This past Monday morning, Ana and I had to put Django to sleep. And it was as sudden as that. A pervasive cough two weeks ago concerned us enough to take him to his vet and before we had time to get used to any kind of treatment routine we were talking about a tumor, and then just like with Carlota the decision to stop everything before it turned into suffering had to be made. This time it was just a lot sooner than we expected. Ana and I have a rule, we refuse to let vets make diagnosis easy for us to take. We ask for nothing less than explicit medical and clinical analysis with the express goal of answering at all times one simple question no matter how tough it is: “what is best for him right now?” without ever, under any circumstances, putting our feelings first. Django or any other animal not being able to speak or tell us what hurts deserves the kind of care that never puts anything but their best interests and health before anything else.
We’ve been through this so we know pretty much how it plays out. We’re human. It hurts. It hurts to care every day for an animal who is a family member, a loved one, a friend, and to not have that animal around anymore. At some point, I’ll stop stepping around the entrance to the kitchen where he’d sit and watch me cooking, waiting for something to drop so he could get a taste or just flat out demanding it out loud. I’ll stop leaving a little gap between me and the edge of the bed before I fall asleep so he has somewhere to lie down without too much effort in case he decides to join us. I’ll stop thinking I see him out of the corner of my eye on that spot on the couch which gave him both proximity to us during movie watching and a short hop away from food and water. And at some point, I’ll be able to get through this story, like I now can with Carlota, without getting blurry vision from tears. But being human, and having a logical brain that we’re all both blessed and cursed by that has no idea how to live in harmony with our emotions, the one thing I’ve never learned to answer is whether we did all we could do at every possible moment. I’m ok with knowing we at least tried to.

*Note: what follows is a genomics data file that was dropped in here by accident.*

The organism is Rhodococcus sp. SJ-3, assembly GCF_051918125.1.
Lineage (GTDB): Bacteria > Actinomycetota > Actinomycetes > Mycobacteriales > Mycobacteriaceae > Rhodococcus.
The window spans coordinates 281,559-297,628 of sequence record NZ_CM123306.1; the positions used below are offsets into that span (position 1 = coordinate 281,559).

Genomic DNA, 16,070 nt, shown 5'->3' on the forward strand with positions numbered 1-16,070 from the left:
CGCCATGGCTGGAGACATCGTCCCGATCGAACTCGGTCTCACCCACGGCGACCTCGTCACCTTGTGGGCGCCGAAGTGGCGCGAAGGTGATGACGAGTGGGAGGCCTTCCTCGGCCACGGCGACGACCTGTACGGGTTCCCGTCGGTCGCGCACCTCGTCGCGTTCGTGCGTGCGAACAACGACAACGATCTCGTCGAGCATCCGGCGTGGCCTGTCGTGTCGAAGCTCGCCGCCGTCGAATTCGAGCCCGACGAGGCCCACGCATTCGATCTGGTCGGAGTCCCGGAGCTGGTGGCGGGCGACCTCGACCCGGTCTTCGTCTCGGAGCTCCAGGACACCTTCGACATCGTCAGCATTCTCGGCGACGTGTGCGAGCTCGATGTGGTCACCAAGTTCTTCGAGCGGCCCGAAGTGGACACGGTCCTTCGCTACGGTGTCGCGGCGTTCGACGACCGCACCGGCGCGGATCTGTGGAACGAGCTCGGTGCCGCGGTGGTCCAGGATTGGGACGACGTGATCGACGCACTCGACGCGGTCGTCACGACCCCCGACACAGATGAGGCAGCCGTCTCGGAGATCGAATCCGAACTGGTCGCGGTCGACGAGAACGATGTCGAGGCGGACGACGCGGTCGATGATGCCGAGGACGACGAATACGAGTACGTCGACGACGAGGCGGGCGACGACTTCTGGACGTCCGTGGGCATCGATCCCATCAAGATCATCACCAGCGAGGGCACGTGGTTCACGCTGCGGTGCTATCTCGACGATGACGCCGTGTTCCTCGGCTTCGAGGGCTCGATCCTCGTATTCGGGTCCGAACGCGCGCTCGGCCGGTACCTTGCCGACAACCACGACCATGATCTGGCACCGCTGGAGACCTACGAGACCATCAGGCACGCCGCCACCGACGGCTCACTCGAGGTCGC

Dr. Victoria Sheheri, our lighthouse this past week who we didn’t know much before and now feel richer for having met, Dr. Arnold Plotnick our regular vet, and everyone at his private practice Manhattan Cat Specialists made the past week perfect as they seem to have figured out how to do with everything from check-ups to buying cat food. Dr. Whitney Long and Dr. Meredith Daly at Bluepearl Veterinary Partners made Django’s last 24 hours exactly what they needed to be, pain-free. We’ll never know how difficult his first 12 years were or even if they really were 12 years or more or less. We only had the traces of his life to interpret that were left on him when he was rescued . But we do know that a team of incredible, warm, compassionate and passionate people came together to make sure he received enough care and respect to make up for anything he may have lived through before. We’re not people of religious faith but the people that help animals like Django when they need it are our versions of angels.
Something struck me the other day wh
en I was looking at him after having learned he was sick. To have had so much going on in him for so many years, to have had to deal with the condition his various ailments had left him with, to have had trouble with the simplest tasks like eating and rubbing his ear, and to still get so thrilled with something as simple as a bite-size piece of prosciutto, stroking his shoulders, or greeting us when we came home made me wish we could be as appreciative and thrilled by simple pleasures as our pets are. It reminded me that a large part of the trouble we have to go through in life is influenced by how we choose to deal with it.
I wish he could know how much philosophical thought he’s inspired. How desperately we wanted to make sure he never spent a moment not being given the life he deserved. And how much just sitting still and getting kisses on the little prickly hairs between his eyes pleased his owners.